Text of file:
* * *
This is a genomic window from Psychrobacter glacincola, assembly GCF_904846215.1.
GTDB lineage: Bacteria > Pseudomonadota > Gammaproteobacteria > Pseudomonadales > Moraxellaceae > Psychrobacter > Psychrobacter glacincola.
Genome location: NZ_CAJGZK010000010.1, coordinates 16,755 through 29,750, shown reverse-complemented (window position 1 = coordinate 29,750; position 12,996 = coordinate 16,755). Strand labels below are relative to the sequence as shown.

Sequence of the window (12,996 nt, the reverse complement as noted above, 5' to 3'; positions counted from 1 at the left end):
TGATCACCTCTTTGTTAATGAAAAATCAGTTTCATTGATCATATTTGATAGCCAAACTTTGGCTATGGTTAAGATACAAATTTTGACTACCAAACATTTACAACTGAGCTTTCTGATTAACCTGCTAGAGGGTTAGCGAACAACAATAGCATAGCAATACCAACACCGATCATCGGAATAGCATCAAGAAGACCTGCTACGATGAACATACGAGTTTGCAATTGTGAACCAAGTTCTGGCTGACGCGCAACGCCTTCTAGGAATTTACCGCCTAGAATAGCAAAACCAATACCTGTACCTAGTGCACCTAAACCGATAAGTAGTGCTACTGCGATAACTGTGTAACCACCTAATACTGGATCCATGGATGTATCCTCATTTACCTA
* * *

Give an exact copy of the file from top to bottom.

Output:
This is a genomic window from Psychrobacter glacincola, assembly GCF_904846215.1.
GTDB lineage: Bacteria > Pseudomonadota > Gammaproteobacteria > Pseudomonadales > Moraxellaceae > Psychrobacter > Psychrobacter glacincola.
Genome location: NZ_CAJGZK010000010.1, coordinates 16,755 through 29,750, shown reverse-complemented (window position 1 = coordinate 29,750; position 12,996 = coordinate 16,755). Strand labels below are relative to the sequence as shown.

Sequence of the window (12,996 nt, the reverse complement as noted above, 5' to 3'; positions counted from 1 at the left end):
TGATCACCTCTTTGTTAATGAAAAATCAGTTTCATTGATCATATTTGATAGCCAAACTTTGGCTATGGTTAAGATACAAATTTTGACTACCAAACATTTACAACTGAGCTTTCTGATTAACCTGCTAGAGGGTTAGCGAACAACAATAGCATAGCAATACCAACACCGATCATCGGAATAGCATCAAGAAGACCTGCTACGATGAACATACGAGTTTGCAATTGTGAACCAAGTTCTGGCTGACGCGCAACGCCTTCTAGGAATTTACCGCCTAGAATAGCAAAACCAATACCTGTACCTAGTGCACCTAAACCGATAAGTAGTGCTACTGCGATAACTGTGTAACCACCTAATACTGGATCCATGGATGTATCCTCATTTACCTA